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Haha, my friend told me about that this morning.It's definatly a good thing the pilot did a go-around, otherwise that could of ended terribly!

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He did not lower his upwind wing enough to negate the drift from the crosswind a big mistake, and after this he actually managed to show some skill with the recovery he made, and believe me it is horrible to land a commersial jet with this stupid sidestick they decided to put in the airbus

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The sidestick is not the problem.... If you speak to most real world pilots they will tell you flying with a sidestick is a lot simpler then a control yoke. The Problem is with the ELAC Logic behind the scenes. If you search online you will find a story about a Emirates A340 departing from FAJS or FACT the Pilot pulled back to Rotate and the Aircraft did nothing.. the Aircraft decided his rotation rate was incorrect and rejected it! In the end the pilot WAS in the wrong as he was rotating following the Flight director (You should never do this in any aircraft) However this causes a big debate about having to reject a lot of things you have learnt when flying other aircraft that are less forgiving.People bash airbus all the time but if you understand the system logic you will be fine.Rob

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Hello all,I'm no expert but instead of blaming the Airbus technology (which has I believe fully proven itself over the years) shouldn't we debate about why the airport was not closed.Isn't 48KTS gustling crosswind above landing limitations?Regards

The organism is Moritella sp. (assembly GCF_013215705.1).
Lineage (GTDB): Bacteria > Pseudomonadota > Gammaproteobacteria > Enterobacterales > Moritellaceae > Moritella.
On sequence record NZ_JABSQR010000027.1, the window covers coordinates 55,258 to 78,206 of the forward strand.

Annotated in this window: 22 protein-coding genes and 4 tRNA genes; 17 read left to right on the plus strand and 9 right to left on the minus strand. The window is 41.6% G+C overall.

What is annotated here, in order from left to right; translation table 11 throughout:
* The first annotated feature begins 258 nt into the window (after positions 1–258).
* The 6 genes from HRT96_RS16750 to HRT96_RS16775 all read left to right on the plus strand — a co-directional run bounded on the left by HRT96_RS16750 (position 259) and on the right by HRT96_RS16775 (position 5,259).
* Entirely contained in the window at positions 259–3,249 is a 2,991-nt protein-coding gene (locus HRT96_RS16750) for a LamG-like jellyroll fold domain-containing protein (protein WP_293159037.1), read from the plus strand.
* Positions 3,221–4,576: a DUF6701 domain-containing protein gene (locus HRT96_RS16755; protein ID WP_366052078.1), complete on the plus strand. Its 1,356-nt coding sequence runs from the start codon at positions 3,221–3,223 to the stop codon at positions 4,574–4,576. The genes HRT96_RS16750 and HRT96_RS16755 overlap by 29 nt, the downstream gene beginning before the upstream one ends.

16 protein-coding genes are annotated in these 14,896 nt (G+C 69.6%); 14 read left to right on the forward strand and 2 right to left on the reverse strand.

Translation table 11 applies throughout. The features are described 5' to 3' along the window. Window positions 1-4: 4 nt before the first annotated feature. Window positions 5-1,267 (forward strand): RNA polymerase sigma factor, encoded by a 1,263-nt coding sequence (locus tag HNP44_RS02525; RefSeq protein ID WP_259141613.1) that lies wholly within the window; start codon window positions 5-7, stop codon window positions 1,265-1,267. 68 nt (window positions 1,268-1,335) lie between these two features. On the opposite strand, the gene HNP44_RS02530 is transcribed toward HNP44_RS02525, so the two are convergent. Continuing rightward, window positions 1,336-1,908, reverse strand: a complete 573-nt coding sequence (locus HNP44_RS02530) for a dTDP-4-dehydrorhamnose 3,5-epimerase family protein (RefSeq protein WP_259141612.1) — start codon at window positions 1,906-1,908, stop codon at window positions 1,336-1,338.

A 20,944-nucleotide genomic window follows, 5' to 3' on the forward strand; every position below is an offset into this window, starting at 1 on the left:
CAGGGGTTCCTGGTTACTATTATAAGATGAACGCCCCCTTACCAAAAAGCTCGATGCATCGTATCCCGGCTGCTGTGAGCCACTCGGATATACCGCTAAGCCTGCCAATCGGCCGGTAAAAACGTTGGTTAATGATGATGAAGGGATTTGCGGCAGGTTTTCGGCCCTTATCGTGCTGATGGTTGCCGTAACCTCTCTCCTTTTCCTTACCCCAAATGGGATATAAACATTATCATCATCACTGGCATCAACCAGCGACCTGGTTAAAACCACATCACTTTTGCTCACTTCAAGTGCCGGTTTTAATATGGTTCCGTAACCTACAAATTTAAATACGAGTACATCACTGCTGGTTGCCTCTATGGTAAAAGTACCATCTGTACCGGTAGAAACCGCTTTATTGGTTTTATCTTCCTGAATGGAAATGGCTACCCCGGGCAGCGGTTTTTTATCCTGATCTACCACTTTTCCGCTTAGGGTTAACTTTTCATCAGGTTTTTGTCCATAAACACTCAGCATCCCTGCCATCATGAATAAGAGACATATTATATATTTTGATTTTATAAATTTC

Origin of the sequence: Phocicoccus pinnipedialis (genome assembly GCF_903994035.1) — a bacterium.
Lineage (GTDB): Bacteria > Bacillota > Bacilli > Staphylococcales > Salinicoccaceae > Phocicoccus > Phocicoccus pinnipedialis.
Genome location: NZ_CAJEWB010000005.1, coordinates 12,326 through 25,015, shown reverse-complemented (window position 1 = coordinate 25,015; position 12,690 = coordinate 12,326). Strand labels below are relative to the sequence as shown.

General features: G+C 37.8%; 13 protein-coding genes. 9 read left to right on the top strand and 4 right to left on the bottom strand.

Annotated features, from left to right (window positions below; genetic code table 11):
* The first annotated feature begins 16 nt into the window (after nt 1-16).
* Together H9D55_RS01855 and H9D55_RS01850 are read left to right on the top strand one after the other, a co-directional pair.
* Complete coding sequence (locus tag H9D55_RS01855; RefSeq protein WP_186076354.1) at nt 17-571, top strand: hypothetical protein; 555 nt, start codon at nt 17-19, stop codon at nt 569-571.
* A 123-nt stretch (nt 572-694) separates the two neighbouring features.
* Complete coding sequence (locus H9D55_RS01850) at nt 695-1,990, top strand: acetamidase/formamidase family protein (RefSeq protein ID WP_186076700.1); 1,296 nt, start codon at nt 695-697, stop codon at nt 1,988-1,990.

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I have felt for some time that too much onus is put upon the pilot about landing decisions in bad weather or ground conditions that are not either fully understood by the pilot, or explained by ATC.I think some decisions by ATC are more to do with having business as a priority rather than safety. In this case, why was this runway assigned as the active when there was an alternative safer runway available.Sure, diverting is not an ideal "business" solution, but the safety of the passengers and crew should ALWAYS be the first priority, and the landing and takeoff of aircraft shoud be considered more of a partnership between ATC and the pilot and not the pilot's sole responsibility.Ron

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The Pilot in command is just that. In command and fully responsible for himself the aircraft and anyone else on board, he has the final say. Weather conditions should always be fully understood by the pilot, if not he has no business being on the flightdeck. If anything, pressure comes from the Airlines and sometimes from pilot Ego, If the guy in front got her down safely then so can I. Also dont quote me on this but I'm fairly sure the Alternate runway was LOC only and did not provide glide path. Also the runway was a lot shorter.